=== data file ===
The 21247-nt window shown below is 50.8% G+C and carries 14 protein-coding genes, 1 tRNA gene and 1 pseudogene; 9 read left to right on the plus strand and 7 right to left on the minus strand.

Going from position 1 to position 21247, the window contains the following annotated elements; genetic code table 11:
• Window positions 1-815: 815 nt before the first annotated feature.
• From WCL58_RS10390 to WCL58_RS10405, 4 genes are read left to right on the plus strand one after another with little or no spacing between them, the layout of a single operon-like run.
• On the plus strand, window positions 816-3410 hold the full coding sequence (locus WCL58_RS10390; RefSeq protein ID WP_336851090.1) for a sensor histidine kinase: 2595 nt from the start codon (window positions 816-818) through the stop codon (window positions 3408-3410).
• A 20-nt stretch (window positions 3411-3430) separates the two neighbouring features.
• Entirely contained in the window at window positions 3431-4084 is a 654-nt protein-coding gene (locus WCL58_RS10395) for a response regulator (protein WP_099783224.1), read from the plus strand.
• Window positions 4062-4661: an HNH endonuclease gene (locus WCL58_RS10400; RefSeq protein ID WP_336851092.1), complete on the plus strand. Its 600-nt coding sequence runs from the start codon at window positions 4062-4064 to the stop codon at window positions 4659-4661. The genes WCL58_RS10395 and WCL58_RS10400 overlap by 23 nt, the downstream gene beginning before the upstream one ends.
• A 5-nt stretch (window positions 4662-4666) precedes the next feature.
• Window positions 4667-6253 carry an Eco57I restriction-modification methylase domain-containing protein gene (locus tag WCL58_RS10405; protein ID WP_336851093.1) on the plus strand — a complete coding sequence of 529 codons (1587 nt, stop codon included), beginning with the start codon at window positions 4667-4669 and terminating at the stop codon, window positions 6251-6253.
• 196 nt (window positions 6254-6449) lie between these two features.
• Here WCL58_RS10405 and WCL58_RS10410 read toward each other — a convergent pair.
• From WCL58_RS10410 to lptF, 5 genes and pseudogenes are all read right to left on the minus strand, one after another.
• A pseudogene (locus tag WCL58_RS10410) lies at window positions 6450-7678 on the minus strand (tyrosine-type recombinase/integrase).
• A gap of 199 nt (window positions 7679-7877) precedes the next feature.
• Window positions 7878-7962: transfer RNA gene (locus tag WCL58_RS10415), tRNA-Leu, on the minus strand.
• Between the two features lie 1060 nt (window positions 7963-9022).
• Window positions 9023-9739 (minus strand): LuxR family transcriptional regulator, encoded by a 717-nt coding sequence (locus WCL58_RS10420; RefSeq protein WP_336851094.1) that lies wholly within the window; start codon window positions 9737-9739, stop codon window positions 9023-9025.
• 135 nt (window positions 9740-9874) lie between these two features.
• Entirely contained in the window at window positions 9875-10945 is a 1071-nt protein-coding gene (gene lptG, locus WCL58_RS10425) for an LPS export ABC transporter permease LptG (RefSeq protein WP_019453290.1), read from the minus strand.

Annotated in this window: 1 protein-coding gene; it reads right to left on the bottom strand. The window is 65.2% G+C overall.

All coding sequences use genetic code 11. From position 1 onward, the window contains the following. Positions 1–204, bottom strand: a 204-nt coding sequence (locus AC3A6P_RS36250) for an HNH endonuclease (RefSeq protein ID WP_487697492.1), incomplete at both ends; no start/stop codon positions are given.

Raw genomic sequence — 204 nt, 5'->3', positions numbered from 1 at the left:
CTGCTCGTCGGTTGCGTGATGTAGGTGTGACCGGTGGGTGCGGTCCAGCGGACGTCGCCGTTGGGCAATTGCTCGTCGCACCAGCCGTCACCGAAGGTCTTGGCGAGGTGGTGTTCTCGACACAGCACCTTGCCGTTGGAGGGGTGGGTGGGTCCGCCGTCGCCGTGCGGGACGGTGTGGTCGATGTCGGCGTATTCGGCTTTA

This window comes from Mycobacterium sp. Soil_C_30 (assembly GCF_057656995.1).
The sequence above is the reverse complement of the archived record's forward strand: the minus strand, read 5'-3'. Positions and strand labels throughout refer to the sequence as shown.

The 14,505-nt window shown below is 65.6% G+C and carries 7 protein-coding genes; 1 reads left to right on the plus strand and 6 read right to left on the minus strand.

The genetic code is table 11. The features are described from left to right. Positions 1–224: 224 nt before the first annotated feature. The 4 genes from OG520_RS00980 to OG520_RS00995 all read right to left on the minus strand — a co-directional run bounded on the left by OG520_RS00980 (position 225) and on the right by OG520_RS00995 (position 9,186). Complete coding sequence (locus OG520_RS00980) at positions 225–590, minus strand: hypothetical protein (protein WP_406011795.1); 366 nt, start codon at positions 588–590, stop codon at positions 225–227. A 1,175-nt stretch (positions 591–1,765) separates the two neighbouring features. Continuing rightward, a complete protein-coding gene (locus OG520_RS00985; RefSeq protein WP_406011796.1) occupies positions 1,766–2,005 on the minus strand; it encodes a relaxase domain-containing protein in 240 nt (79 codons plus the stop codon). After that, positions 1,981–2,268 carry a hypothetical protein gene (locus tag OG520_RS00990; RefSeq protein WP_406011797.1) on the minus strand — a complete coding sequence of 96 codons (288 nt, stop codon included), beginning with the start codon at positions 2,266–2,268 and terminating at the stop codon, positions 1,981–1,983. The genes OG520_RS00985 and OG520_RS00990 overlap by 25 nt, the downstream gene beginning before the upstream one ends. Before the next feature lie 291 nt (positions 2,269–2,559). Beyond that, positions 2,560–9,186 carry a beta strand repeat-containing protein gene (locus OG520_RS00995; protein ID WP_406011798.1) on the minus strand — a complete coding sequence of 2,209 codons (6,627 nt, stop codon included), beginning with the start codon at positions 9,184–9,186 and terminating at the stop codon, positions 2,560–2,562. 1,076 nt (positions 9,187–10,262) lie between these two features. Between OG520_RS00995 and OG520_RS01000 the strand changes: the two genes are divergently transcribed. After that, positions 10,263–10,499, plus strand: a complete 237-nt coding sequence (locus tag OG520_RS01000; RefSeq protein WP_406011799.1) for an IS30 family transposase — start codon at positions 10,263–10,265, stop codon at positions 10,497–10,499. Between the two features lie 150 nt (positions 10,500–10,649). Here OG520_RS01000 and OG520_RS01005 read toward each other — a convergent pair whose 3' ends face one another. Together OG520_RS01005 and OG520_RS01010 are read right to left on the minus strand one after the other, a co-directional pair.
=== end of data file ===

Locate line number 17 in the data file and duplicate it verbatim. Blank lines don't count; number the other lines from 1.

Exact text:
• Between the two features lie 1060 nt (window positions 7963-9022).